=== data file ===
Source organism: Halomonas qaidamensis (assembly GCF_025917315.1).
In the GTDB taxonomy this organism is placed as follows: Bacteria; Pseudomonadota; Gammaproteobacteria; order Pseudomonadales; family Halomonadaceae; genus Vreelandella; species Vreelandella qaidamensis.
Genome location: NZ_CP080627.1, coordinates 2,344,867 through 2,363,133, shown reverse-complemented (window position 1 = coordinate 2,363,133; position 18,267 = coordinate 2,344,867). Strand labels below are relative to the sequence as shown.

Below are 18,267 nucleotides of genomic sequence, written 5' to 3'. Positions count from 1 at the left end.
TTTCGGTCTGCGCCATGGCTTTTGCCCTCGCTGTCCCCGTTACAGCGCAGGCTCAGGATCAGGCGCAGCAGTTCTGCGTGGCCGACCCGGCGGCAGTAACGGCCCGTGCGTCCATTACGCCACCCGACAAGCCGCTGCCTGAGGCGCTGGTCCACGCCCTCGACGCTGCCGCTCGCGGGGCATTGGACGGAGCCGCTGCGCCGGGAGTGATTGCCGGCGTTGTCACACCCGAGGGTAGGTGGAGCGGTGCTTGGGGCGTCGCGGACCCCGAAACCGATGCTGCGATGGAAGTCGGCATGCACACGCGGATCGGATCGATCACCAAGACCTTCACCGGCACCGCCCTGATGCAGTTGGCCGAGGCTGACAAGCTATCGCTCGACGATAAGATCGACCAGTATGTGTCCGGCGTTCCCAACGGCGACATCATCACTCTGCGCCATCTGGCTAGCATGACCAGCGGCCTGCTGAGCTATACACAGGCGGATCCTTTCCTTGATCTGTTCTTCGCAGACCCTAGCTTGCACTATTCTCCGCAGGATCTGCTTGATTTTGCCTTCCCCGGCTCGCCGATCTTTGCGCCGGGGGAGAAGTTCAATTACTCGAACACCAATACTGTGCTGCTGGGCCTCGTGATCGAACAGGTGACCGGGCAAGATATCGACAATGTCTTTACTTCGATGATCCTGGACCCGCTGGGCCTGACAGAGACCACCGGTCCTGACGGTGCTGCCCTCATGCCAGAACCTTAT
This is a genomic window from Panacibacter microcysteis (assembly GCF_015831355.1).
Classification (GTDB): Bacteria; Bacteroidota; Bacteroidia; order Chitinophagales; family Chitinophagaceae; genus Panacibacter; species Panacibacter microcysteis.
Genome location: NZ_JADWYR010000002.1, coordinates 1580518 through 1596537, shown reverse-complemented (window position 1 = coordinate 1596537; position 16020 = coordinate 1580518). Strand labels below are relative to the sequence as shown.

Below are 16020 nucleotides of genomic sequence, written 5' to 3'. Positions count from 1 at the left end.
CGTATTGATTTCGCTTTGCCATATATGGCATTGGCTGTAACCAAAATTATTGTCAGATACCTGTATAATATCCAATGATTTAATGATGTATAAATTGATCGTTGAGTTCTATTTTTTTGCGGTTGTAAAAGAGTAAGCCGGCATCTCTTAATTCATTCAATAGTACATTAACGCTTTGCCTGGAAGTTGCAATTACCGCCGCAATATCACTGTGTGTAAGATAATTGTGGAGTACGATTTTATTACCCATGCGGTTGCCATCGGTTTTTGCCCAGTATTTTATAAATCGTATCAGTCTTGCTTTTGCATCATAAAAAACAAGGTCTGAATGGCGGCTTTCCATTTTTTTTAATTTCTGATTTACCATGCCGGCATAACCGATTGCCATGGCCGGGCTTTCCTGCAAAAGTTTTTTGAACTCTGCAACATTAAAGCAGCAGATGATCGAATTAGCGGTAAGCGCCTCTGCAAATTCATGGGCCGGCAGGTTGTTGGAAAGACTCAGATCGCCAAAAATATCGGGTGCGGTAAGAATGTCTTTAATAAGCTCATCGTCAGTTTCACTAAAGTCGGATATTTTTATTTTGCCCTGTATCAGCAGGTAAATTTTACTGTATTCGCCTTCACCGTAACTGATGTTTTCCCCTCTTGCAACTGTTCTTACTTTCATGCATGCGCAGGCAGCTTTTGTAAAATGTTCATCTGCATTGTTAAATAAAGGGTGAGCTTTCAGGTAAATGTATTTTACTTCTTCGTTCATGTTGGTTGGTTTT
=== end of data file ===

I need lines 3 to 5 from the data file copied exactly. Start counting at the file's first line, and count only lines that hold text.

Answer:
Genome location: NZ_CP080627.1, coordinates 2,344,867 through 2,363,133, shown reverse-complemented (window position 1 = coordinate 2,363,133; position 18,267 = coordinate 2,344,867). Strand labels below are relative to the sequence as shown.

Below are 18,267 nucleotides of genomic sequence, written 5' to 3'. Positions count from 1 at the left end.
TTTCGGTCTGCGCCATGGCTTTTGCCCTCGCTGTCCCCGTTACAGCGCAGGCTCAGGATCAGGCGCAGCAGTTCTGCGTGGCCGACCCGGCGGCAGTAACGGCCCGTGCGTCCATTACGCCACCCGACAAGCCGCTGCCTGAGGCGCTGGTCCACGCCCTCGACGCTGCCGCTCGCGGGGCATTGGACGGAGCCGCTGCGCCGGGAGTGATTGCCGGCGTTGTCACACCCGAGGGTAGGTGGAGCGGTGCTTGGGGCGTCGCGGACCCCGAAACCGATGCTGCGATGGAAGTCGGCATGCACACGCGGATCGGATCGATCACCAAGACCTTCACCGGCACCGCCCTGATGCAGTTGGCCGAGGCTGACAAGCTATCGCTCGACGATAAGATCGACCAGTATGTGTCCGGCGTTCCCAACGGCGACATCATCACTCTGCGCCATCTGGCTAGCATGACCAGCGGCCTGCTGAGCTATACACAGGCGGATCCTTTCCTTGATCTGTTCTTCGCAGACCCTAGCTTGCACTATTCTCCGCAGGATCTGCTTGATTTTGCCTTCCCCGGCTCGCCGATCTTTGCGCCGGGGGAGAAGTTCAATTACTCGAACACCAATACTGTGCTGCTGGGCCTCGTGATCGAACAGGTGACCGGGCAAGATATCGACAATGTCTTTACTTCGATGATCCTGGACCCGCTGGGCCTGACAGAGACCACCGGTCCTGACGGTGCTGCCCTCATGCCAGAACCTTAT